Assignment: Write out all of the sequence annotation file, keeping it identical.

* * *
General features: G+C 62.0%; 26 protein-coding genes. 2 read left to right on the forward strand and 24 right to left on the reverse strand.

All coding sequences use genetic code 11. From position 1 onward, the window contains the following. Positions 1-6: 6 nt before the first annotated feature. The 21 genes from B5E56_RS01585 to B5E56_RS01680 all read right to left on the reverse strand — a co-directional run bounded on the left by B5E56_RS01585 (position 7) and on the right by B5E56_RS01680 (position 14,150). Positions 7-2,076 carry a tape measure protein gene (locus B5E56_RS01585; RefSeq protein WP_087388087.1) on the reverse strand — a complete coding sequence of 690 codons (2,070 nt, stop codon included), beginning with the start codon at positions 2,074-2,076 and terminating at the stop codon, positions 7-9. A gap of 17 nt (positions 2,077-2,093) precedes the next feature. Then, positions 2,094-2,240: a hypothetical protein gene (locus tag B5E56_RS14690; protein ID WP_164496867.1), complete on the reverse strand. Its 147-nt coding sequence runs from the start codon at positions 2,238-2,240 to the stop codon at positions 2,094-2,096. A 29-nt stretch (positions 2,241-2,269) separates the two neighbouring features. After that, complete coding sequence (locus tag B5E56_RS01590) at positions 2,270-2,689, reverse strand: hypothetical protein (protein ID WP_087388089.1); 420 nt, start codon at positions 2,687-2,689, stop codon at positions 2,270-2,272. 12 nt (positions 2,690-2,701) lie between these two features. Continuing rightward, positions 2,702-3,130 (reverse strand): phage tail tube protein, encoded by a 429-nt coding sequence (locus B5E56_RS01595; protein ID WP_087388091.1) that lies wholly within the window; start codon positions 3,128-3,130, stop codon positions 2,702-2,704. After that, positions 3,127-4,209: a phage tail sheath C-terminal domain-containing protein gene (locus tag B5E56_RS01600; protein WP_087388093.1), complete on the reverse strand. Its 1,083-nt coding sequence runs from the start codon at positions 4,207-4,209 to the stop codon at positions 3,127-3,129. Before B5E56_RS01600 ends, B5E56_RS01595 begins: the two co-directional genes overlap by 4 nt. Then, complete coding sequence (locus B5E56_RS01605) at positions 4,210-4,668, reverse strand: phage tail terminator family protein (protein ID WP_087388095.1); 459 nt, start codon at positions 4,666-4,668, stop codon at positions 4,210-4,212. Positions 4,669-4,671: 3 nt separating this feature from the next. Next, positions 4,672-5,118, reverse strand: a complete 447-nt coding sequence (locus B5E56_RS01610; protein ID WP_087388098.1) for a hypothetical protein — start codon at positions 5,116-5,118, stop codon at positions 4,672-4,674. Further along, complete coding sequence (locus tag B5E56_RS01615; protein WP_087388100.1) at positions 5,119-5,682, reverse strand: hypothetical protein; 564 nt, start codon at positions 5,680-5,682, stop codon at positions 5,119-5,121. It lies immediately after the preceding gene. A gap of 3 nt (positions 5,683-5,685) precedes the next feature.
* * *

General features: G+C 62.0%; 26 protein-coding genes. 2 read left to right on the forward strand and 24 right to left on the reverse strand.

All coding sequences use genetic code 11. From position 1 onward, the window contains the following. Positions 1-6: 6 nt before the first annotated feature. The 21 genes from B5E56_RS01585 to B5E56_RS01680 all read right to left on the reverse strand — a co-directional run bounded on the left by B5E56_RS01585 (position 7) and on the right by B5E56_RS01680 (position 14,150). Positions 7-2,076 carry a tape measure protein gene (locus B5E56_RS01585; RefSeq protein WP_087388087.1) on the reverse strand — a complete coding sequence of 690 codons (2,070 nt, stop codon included), beginning with the start codon at positions 2,074-2,076 and terminating at the stop codon, positions 7-9. A gap of 17 nt (positions 2,077-2,093) precedes the next feature. Then, positions 2,094-2,240: a hypothetical protein gene (locus tag B5E56_RS14690; protein ID WP_164496867.1), complete on the reverse strand. Its 147-nt coding sequence runs from the start codon at positions 2,238-2,240 to the stop codon at positions 2,094-2,096. A 29-nt stretch (positions 2,241-2,269) separates the two neighbouring features. After that, complete coding sequence (locus tag B5E56_RS01590) at positions 2,270-2,689, reverse strand: hypothetical protein (protein ID WP_087388089.1); 420 nt, start codon at positions 2,687-2,689, stop codon at positions 2,270-2,272. 12 nt (positions 2,690-2,701) lie between these two features. Continuing rightward, positions 2,702-3,130 (reverse strand): phage tail tube protein, encoded by a 429-nt coding sequence (locus B5E56_RS01595; protein ID WP_087388091.1) that lies wholly within the window; start codon positions 3,128-3,130, stop codon positions 2,702-2,704. After that, positions 3,127-4,209: a phage tail sheath C-terminal domain-containing protein gene (locus tag B5E56_RS01600; protein WP_087388093.1), complete on the reverse strand. Its 1,083-nt coding sequence runs from the start codon at positions 4,207-4,209 to the stop codon at positions 3,127-3,129. Before B5E56_RS01600 ends, B5E56_RS01595 begins: the two co-directional genes overlap by 4 nt. Then, complete coding sequence (locus B5E56_RS01605) at positions 4,210-4,668, reverse strand: phage tail terminator family protein (protein ID WP_087388095.1); 459 nt, start codon at positions 4,666-4,668, stop codon at positions 4,210-4,212. Positions 4,669-4,671: 3 nt separating this feature from the next. Next, positions 4,672-5,118, reverse strand: a complete 447-nt coding sequence (locus B5E56_RS01610; protein ID WP_087388098.1) for a hypothetical protein — start codon at positions 5,116-5,118, stop codon at positions 4,672-4,674. Further along, complete coding sequence (locus tag B5E56_RS01615; protein WP_087388100.1) at positions 5,119-5,682, reverse strand: hypothetical protein; 564 nt, start codon at positions 5,680-5,682, stop codon at positions 5,119-5,121. It lies immediately after the preceding gene. A gap of 3 nt (positions 5,683-5,685) precedes the next feature.